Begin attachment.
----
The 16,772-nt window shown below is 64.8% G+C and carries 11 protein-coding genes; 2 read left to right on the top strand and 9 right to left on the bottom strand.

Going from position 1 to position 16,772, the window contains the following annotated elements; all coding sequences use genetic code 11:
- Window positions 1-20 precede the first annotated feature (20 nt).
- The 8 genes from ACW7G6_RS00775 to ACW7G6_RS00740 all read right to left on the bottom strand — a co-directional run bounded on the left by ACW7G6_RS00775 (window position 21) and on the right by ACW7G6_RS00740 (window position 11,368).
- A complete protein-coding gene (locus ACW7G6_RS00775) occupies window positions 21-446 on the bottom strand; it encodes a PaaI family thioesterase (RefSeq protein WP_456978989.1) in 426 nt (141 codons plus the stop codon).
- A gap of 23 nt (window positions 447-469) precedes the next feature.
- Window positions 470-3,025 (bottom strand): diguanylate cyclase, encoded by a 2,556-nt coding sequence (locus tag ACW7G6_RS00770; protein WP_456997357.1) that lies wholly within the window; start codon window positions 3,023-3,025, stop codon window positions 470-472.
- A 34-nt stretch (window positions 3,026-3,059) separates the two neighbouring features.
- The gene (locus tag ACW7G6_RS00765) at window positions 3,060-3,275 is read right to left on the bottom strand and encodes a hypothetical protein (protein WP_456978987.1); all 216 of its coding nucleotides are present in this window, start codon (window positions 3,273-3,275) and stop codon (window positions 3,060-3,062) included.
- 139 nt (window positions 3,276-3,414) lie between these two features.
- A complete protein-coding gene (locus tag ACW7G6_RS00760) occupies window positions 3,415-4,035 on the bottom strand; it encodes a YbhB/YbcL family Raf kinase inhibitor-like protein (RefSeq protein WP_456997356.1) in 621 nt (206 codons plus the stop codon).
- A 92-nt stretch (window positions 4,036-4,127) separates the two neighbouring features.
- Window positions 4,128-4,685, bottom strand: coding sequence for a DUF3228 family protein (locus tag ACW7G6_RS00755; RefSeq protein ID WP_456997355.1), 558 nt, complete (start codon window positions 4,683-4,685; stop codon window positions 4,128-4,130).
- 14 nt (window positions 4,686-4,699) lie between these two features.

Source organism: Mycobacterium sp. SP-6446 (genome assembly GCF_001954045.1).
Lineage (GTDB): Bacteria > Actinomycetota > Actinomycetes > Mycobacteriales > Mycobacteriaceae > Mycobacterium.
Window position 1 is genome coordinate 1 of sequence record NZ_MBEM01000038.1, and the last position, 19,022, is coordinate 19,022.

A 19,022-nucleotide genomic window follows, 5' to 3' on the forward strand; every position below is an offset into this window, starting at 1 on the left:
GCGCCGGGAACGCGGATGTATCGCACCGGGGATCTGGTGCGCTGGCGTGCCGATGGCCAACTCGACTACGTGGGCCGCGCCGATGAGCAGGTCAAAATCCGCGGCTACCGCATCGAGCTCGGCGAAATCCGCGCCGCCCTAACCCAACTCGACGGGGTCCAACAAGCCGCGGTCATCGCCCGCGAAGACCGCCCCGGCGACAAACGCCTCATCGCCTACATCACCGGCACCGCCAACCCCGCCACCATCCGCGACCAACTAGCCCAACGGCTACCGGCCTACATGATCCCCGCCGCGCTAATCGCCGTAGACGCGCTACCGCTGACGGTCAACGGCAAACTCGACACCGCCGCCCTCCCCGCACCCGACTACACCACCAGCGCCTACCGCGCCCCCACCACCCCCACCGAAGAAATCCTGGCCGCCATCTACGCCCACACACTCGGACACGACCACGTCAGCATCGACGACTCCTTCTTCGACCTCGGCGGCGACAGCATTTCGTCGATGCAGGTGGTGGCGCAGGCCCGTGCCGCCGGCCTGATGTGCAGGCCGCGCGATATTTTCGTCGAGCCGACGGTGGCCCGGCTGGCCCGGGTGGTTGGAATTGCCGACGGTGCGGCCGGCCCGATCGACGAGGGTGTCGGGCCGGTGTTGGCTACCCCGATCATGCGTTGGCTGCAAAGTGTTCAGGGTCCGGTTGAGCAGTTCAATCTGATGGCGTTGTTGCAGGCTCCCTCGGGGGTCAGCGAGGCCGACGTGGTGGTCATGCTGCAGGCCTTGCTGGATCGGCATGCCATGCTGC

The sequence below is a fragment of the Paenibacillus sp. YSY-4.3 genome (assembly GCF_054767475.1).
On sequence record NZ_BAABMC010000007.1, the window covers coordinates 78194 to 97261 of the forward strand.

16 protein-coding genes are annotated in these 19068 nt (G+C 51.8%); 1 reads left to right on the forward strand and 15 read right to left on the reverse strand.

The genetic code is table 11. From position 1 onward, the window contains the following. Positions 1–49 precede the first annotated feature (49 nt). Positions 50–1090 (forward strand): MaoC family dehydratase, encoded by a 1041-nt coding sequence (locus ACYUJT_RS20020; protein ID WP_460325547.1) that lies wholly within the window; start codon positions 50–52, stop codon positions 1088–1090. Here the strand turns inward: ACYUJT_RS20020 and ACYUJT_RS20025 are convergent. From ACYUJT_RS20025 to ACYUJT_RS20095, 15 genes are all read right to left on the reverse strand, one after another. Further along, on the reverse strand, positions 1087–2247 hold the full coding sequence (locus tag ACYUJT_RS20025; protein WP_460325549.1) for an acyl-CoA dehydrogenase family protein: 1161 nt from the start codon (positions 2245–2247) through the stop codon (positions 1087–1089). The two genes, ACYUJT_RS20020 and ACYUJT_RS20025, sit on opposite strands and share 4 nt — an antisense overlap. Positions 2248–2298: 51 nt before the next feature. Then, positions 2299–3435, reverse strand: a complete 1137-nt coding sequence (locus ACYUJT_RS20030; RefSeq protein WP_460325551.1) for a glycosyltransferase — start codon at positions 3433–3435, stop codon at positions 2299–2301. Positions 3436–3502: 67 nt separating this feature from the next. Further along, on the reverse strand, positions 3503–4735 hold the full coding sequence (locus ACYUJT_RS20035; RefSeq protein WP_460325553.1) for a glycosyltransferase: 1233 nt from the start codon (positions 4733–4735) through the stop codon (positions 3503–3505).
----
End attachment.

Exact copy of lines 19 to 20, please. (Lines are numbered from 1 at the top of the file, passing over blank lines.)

GCGCCGGGAACGCGGATGTATCGCACCGGGGATCTGGTGCGCTGGCGTGCCGATGGCCAACTCGACTACGTGGGCCGCGCCGATGAGCAGGTCAAAATCCGCGGCTACCGCATCGAGCTCGGCGAAATCCGCGCCGCCCTAACCCAACTCGACGGGGTCCAACAAGCCGCGGTCATCGCCCGCGAAGACCGCCCCGGCGACAAACGCCTCATCGCCTACATCACCGGCACCGCCAACCCCGCCACCATCCGCGACCAACTAGCCCAACGGCTACCGGCCTACATGATCCCCGCCGCGCTAATCGCCGTAGACGCGCTACCGCTGACGGTCAACGGCAAACTCGACACCGCCGCCCTCCCCGCACCCGACTACACCACCAGCGCCTACCGCGCCCCCACCACCCCCACCGAAGAAATCCTGGCCGCCATCTACGCCCACACACTCGGACACGACCACGTCAGCATCGACGACTCCTTCTTCGACCTCGGCGGCGACAGCATTTCGTCGATGCAGGTGGTGGCGCAGGCCCGTGCCGCCGGCCTGATGTGCAGGCCGCGCGATATTTTCGTCGAGCCGACGGTGGCCCGGCTGGCCCGGGTGGTTGGAATTGCCGACGGTGCGGCCGGCCCGATCGACGAGGGTGTCGGGCCGGTGTTGGCTACCCCGATCATGCGTTGGCTGCAAAGTGTTCAGGGTCCGGTTGAGCAGTTCAATCTGATGGCGTTGTTGCAGGCTCCCTCGGGGGTCAGCGAGGCCGACGTGGTGGTCATGCTGCAGGCCTTGCTGGATCGGCATGCCATGCTGC

The sequence below is a fragment of the Paenibacillus sp. YSY-4.3 genome (assembly GCF_054767475.1).